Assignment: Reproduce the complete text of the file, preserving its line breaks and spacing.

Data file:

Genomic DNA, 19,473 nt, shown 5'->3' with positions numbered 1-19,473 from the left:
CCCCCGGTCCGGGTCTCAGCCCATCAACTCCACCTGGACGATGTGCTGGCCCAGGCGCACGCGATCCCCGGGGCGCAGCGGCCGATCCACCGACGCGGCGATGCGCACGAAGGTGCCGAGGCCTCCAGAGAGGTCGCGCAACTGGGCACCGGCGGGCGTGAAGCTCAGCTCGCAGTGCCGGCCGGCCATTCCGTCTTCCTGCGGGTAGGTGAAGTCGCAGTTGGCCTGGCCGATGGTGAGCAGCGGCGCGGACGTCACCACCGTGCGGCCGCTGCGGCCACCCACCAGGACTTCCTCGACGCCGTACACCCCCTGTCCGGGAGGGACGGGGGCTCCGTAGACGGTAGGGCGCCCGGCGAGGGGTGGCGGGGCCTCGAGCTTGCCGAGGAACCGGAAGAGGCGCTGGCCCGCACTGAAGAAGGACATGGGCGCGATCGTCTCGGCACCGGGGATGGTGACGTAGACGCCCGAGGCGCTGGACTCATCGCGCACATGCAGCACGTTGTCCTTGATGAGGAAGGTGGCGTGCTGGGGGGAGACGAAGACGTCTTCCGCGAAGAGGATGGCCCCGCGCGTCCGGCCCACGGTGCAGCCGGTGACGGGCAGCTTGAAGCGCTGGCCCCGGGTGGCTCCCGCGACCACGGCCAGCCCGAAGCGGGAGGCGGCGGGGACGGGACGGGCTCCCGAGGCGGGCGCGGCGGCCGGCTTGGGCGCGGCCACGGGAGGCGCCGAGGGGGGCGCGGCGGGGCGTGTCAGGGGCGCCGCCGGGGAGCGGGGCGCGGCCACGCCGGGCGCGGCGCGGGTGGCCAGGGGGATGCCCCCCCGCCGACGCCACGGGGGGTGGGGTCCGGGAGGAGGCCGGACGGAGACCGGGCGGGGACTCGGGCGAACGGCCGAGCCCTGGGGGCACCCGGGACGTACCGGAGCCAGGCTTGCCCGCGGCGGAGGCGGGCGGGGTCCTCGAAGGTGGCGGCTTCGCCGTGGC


Genomic DNA, 19,473 nt, shown 5'->3' with positions numbered 1-19,473 from the left:
CCCCCGGTCCGGGTCTCAGCCCATCAACTCCACCTGGACGATGTGCTGGCCCAGGCGCACGCGATCCCCGGGGCGCAGCGGCCGATCCACCGACGCGGCGATGCGCACGAAGGTGCCGAGGCCTCCAGAGAGGTCGCGCAACTGGGCACCGGCGGGCGTGAAGCTCAGCTCGCAGTGCCGGCCGGCCATTCCGTCTTCCTGCGGGTAGGTGAAGTCGCAGTTGGCCTGGCCGATGGTGAGCAGCGGCGCGGACGTCACCACCGTGCGGCCGCTGCGGCCACCCACCAGGACTTCCTCGACGCCGTACACCCCCTGTCCGGGAGGGACGGGGGCTCCGTAGACGGTAGGGCGCCCGGCGAGGGGTGGCGGGGCCTCGAGCTTGCCGAGGAACCGGAAGAGGCGCTGGCCCGCACTGAAGAAGGACATGGGCGCGATCGTCTCGGCACCGGGGATGGTGACGTAGACGCCCGAGGCGCTGGACTCATCGCGCACATGCAGCACGTTGTCCTTGATGAGGAAGGTGGCGTGCTGGGGGGAGACGAAGACGTCTTCCGCGAAGAGGATGGCCCCGCGCGTCCGGCCCACGGTGCAGCCGGTGACGGGCAGCTTGAAGCGCTGGCCCCGGGTGGCTCCCGCGACCACGGCCAGCCCGAAGCGGGAGGCGGCGGGGACGGGACGGGCTCCCGAGGCGGGCGCGGCGGCCGGCTTGGGCGCGGCCACGGGAGGCGCCGAGGGGGGCGCGGCGGGGCGTGTCAGGGGCGCCGCCGGGGAGCGGGGCGCGGCCACGCCGGGCGCGGCGCGGGTGGCCAGGGGGATGCCCCCCCGCCGACGCCACGGGGGGTGGGGTCCGGGAGGAGGCCGGACGGAGACCGGGCGGGGACTCGGGCGAACGGCCGAGCCCTGGGGGCACCCGGGACGTACCGGAGCCAGGCTTGCCCGCGGCGGAGGCGGGCGGGGTCCTCGAAGGTGGCGGCTTCGCCGTGGC